Seasonal Circuitry: transcriptional and post-translational regulation of photoperiodic flowering in Arabidopsis thaliana
Goralogia, Greg Sola
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For plants, the transition towards reproductive development is timed so that it coincides with the most optimal external conditions. For many plant species, day length is an important cue in mediating this process. At the molecular level, the perception of day length for flowering is accomplished through the a variety of mechanisms, but the regulatory control of the genes encoding the CONSTANS (CO) transcription factor and the FLOWERING LOCUS T (FT) florigenic protein are most critical in Arabidopsis. Temporal control of the CO and FT daily expression pattern is mediated by the CYCLING DOF FACTOR (CDF) family of transcriptional repressors, and by the degradation of CDFs by the FLAVIN BINDING KELCH REPEAT F-BOX 1 (FKF1) photoreceptor in the evening of long days. This dissertation is an examination of the mechanisms by which CDFs perform their repressive function on their target genes CO and FT, and the further details of FKF1 function mediated through stability of the photoactive form of the light sensing LOV (Light Oxygen Voltage) domain. In this dissertation, first I review the framework of photoperiodic flowering through a presentation of the history of flowering time research and its context in circadian biology. Then, I move on to provide a review of the major factors and processes that have been found to play a role in the regulation of CO and FT in Arabidopsis. Later on, I describe our experimental findings about how the CDF transcription factors utilize the general co-repressor protein TOPLESS (TPL) to exert repression on CO and FT. I then discuss the implications of our findings on CO and FT regulation in Arabidopsis as well as other plant species. Next, I detail our characterization of a novel CDF transcription factor in Arabidopsis, CDF6, and its role in the repression of photoperiodic flowering. Finally, I present our preliminary findings that show the importance of photocycle rate kinetics of the FKF1 LOV domain on photoperiodic flowering regulation, demonstrating that the conversion of FKF1 into a shorter photocycle variant perturbs its function by reducing the light-memory into dusk and early night of long days.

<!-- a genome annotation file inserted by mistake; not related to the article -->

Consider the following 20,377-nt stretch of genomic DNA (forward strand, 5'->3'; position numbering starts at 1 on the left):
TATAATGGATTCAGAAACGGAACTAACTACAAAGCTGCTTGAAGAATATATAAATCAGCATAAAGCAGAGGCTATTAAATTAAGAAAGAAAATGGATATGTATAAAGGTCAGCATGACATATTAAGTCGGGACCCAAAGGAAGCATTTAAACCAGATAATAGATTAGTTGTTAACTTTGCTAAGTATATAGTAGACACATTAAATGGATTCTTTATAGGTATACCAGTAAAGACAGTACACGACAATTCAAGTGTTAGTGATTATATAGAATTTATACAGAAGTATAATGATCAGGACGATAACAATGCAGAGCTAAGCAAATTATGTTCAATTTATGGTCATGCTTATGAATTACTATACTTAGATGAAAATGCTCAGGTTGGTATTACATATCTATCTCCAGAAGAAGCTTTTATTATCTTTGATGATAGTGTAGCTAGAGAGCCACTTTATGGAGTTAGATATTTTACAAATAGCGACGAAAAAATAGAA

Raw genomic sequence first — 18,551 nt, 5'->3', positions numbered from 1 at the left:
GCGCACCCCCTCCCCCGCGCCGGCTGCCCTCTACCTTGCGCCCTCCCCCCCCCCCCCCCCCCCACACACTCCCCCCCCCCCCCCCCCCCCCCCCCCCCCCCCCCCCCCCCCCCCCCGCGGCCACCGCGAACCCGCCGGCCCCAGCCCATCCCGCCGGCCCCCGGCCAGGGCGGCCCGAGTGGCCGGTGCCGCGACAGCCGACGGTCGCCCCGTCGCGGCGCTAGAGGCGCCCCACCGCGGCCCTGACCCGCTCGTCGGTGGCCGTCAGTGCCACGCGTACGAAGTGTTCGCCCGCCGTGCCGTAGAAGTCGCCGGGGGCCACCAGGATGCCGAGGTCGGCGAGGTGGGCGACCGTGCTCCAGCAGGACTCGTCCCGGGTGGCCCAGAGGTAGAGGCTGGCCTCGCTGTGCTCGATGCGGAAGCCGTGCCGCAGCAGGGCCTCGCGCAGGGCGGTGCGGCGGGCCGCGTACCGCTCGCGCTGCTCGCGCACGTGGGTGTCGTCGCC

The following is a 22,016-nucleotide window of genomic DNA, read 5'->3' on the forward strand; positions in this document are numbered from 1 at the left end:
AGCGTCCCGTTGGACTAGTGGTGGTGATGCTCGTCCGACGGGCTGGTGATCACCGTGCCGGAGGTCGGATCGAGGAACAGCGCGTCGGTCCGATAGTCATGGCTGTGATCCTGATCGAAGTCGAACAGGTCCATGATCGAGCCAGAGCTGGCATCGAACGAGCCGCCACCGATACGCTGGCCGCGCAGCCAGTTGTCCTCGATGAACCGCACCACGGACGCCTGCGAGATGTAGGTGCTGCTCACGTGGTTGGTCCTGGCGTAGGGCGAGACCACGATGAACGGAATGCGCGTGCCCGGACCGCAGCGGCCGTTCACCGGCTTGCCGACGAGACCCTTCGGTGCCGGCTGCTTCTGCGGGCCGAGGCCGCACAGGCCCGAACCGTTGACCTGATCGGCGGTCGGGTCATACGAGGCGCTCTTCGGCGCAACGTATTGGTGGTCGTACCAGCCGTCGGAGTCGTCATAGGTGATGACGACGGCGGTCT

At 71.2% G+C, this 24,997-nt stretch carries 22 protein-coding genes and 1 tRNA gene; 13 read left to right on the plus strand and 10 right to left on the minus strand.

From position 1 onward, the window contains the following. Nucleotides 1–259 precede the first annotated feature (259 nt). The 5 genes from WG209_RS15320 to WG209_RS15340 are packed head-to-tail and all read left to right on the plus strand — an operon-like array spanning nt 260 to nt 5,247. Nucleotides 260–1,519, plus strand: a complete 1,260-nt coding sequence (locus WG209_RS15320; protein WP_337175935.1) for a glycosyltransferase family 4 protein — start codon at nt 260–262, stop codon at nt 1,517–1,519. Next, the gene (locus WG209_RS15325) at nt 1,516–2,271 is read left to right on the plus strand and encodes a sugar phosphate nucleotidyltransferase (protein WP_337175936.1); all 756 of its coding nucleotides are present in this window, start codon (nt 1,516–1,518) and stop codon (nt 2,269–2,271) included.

- Biology